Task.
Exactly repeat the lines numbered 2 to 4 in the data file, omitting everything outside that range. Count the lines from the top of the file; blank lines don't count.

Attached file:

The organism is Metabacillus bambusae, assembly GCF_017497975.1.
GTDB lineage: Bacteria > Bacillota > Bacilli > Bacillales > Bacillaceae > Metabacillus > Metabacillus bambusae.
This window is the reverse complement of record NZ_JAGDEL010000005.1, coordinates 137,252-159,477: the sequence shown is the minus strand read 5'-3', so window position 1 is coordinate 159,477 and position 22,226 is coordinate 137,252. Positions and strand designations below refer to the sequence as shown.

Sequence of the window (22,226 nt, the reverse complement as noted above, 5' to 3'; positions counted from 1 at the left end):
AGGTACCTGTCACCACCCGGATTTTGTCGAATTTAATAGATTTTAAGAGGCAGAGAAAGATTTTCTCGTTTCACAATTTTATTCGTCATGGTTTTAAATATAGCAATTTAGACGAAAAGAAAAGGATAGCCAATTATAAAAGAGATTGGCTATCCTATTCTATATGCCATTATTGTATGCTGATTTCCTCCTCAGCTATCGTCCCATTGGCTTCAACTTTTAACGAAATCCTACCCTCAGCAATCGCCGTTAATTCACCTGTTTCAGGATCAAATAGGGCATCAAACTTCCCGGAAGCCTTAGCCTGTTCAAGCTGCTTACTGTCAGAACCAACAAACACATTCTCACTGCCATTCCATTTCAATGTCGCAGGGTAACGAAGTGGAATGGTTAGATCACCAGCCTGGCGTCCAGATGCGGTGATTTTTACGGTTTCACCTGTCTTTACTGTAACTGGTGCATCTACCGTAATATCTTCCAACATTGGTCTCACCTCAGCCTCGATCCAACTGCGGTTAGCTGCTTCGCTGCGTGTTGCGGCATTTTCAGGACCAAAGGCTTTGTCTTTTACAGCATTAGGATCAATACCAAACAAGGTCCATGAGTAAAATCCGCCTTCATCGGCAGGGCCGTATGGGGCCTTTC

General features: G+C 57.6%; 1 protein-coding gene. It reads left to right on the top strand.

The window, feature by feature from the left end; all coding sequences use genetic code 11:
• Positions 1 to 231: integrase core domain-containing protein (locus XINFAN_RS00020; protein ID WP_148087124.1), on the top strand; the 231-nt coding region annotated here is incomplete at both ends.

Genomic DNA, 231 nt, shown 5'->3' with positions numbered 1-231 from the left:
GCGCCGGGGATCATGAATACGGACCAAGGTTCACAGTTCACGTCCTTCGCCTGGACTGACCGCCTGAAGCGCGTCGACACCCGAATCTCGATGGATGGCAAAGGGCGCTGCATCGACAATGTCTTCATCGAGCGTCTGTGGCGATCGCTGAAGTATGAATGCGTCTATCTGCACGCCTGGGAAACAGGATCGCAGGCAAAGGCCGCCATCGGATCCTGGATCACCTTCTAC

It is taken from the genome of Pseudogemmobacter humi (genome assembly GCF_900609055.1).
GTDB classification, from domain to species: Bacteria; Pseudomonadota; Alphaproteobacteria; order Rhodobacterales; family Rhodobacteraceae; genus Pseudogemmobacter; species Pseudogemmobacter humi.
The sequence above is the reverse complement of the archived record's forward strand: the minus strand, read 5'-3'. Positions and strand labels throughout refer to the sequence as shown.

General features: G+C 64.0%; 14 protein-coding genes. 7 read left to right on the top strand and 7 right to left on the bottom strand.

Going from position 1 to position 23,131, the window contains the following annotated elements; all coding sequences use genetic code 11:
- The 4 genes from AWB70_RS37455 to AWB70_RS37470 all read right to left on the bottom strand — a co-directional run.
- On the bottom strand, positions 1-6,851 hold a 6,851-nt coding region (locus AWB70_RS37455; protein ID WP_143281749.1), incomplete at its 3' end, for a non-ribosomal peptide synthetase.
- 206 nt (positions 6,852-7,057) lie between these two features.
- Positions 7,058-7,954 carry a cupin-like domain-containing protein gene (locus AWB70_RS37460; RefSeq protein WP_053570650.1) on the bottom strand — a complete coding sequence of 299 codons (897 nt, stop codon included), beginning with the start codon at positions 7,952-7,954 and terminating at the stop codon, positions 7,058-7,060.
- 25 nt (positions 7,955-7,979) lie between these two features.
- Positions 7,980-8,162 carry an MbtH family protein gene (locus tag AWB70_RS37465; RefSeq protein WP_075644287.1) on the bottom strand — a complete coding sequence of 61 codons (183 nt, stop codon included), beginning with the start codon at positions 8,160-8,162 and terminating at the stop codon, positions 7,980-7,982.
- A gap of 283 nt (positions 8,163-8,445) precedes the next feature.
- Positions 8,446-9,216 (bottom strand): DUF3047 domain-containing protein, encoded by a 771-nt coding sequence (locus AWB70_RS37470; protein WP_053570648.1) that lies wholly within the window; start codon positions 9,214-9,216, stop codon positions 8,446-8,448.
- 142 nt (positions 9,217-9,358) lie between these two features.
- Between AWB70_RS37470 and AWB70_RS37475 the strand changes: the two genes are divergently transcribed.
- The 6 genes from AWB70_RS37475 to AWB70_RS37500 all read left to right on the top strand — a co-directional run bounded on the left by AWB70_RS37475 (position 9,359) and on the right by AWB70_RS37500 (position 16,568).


GTDB lineage: Bacteria > Bacillota > Bacilli > Bacillales > Bacillaceae > Metabacillus > Metabacillus bambusae.
This window is the reverse complement of record NZ_JAGDEL010000005.1, coordinates 137,252-159,477: the sequence shown is the minus strand read 5'-3', so window position 1 is coordinate 159,477 and position 22,226 is coordinate 137,252. Positions and strand designations below refer to the sequence as shown.

Sequence of the window (22,226 nt, the reverse complement as noted above, 5' to 3'; positions counted from 1 at the left end):